The iniquities now roiling the Catholic Church are more shocking than the ones that so outraged Martin Luther. But the broader society in which the Church is embedded has grown incomparably freer. To the extent that the Church manages to purge itself of its shameits sins, its crimesit will owe a debt of gratitude to the lawyers, the journalists, and, above all, the victims and families who have had the courage to persevere, against formidable resistance, in holding it to account. Without their efforts, the suffering of tens of thousands of children would still be a secret. Our largely democratic, secularist, liberal, pluralist modern world, against which the Church has so often set its face, turns out to be its best teacherand the savior, you might say, of its most vulnerable, most trusting communicants.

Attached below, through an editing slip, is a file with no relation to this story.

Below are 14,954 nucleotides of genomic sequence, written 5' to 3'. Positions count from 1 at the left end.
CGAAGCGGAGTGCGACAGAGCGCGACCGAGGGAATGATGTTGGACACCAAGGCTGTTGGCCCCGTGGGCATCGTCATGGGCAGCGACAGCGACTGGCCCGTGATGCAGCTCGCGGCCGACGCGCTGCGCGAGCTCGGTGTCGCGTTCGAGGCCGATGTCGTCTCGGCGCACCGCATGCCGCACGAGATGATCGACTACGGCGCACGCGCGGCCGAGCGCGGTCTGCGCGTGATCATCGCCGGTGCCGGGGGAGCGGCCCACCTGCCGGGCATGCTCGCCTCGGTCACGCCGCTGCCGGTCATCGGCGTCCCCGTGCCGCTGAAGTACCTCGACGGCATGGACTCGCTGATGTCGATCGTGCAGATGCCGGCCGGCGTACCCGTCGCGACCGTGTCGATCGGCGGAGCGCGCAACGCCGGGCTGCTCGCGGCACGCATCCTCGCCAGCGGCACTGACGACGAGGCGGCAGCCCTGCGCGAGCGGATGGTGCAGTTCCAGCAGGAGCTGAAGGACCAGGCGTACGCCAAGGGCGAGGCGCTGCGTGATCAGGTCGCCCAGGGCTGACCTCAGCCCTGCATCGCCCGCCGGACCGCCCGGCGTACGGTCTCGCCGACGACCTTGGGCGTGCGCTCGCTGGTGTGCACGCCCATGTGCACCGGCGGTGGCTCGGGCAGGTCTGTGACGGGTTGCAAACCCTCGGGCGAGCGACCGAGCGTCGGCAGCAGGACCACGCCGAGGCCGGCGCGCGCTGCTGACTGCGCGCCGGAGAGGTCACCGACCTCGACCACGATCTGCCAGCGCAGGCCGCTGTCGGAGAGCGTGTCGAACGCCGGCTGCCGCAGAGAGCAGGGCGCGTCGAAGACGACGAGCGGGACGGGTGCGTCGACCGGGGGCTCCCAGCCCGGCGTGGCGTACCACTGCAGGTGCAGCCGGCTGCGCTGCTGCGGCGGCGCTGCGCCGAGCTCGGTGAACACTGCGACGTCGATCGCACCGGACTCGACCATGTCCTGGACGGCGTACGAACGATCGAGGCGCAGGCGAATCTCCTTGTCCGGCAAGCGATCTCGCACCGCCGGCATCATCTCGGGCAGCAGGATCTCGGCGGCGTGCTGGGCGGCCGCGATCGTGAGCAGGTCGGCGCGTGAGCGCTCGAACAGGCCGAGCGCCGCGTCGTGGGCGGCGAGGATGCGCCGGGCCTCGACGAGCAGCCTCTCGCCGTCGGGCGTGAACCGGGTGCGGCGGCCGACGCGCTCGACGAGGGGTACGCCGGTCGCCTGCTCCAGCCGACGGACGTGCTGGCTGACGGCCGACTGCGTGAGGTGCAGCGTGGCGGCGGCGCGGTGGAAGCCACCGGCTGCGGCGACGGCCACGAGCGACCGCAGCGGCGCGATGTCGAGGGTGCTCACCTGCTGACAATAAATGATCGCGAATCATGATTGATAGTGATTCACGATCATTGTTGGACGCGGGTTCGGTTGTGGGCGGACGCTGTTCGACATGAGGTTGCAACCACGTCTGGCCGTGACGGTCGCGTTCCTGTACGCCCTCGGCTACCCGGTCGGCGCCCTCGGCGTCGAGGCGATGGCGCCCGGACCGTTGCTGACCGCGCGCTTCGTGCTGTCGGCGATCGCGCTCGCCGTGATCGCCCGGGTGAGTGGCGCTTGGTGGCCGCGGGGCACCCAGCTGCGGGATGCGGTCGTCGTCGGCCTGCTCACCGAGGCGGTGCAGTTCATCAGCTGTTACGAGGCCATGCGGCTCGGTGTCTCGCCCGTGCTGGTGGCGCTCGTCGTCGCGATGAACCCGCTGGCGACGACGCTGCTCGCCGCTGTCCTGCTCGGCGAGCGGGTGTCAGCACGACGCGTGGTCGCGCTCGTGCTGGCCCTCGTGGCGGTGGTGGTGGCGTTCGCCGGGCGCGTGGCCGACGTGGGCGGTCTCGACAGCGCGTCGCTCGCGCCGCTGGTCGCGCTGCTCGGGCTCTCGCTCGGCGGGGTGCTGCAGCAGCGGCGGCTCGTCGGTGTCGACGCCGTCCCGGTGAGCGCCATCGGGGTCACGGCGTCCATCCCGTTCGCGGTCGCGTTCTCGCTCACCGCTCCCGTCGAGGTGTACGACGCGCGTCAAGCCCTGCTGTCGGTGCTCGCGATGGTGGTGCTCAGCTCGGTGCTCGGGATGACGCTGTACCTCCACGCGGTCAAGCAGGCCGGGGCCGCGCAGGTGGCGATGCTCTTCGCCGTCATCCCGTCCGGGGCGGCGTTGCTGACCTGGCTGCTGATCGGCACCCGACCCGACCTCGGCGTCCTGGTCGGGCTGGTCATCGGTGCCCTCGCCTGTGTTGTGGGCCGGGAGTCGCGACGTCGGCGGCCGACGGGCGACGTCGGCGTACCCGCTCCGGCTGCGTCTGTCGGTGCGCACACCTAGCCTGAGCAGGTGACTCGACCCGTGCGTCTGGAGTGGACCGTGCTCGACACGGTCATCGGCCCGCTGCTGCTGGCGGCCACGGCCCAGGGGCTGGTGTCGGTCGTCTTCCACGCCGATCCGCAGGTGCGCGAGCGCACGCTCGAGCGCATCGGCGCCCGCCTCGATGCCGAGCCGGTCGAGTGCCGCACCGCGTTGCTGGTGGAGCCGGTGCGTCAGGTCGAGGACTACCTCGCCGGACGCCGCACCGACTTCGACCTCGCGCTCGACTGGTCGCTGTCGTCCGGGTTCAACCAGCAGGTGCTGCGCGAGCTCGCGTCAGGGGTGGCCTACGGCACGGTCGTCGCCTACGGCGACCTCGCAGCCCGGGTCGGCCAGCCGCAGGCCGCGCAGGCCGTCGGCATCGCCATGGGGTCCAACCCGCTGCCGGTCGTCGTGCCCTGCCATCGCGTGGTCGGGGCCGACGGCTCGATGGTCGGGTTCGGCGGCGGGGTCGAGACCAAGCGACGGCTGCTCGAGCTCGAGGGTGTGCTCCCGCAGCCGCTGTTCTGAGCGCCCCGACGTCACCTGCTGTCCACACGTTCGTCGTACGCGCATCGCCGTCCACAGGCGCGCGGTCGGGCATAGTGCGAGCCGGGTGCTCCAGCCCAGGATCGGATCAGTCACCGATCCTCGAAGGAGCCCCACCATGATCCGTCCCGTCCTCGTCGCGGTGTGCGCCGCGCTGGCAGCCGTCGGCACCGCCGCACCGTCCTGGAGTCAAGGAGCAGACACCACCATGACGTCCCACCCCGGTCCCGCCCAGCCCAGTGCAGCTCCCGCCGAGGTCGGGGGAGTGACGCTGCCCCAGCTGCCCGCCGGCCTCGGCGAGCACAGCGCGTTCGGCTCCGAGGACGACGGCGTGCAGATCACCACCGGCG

I think Hertzberg puts his finger on two very interesting feature of this crisis, the embarrassing, knee-jerk resistance of the Church hierarchy to external criticism, and (more importantly, in my view) the vital role of a free, pluralist society in providing a base from which Church members (and former members) can voice their grievances. Imagine attempting to raise the issue of child sexual abuse by a cleric in a society in which the Catholic Church enjoyed the privileged position it did in some places well into the 20th century. Such a dominant social role for the Church remained normative for many Catholics until Dignitatis Humanae (and for some schismatics recently readmitted to the Church, it remains normative even today). To challenge a priest with a charge of sexual abuse, or a bishop for failing to take the charge seriously, in such a community would have meant to risk ostracism and possibly much worse. I am profoundly thankful that I do not live in such a society, and I think Hertzberg is right that the Church will ultimately recognize itself to be better off as well.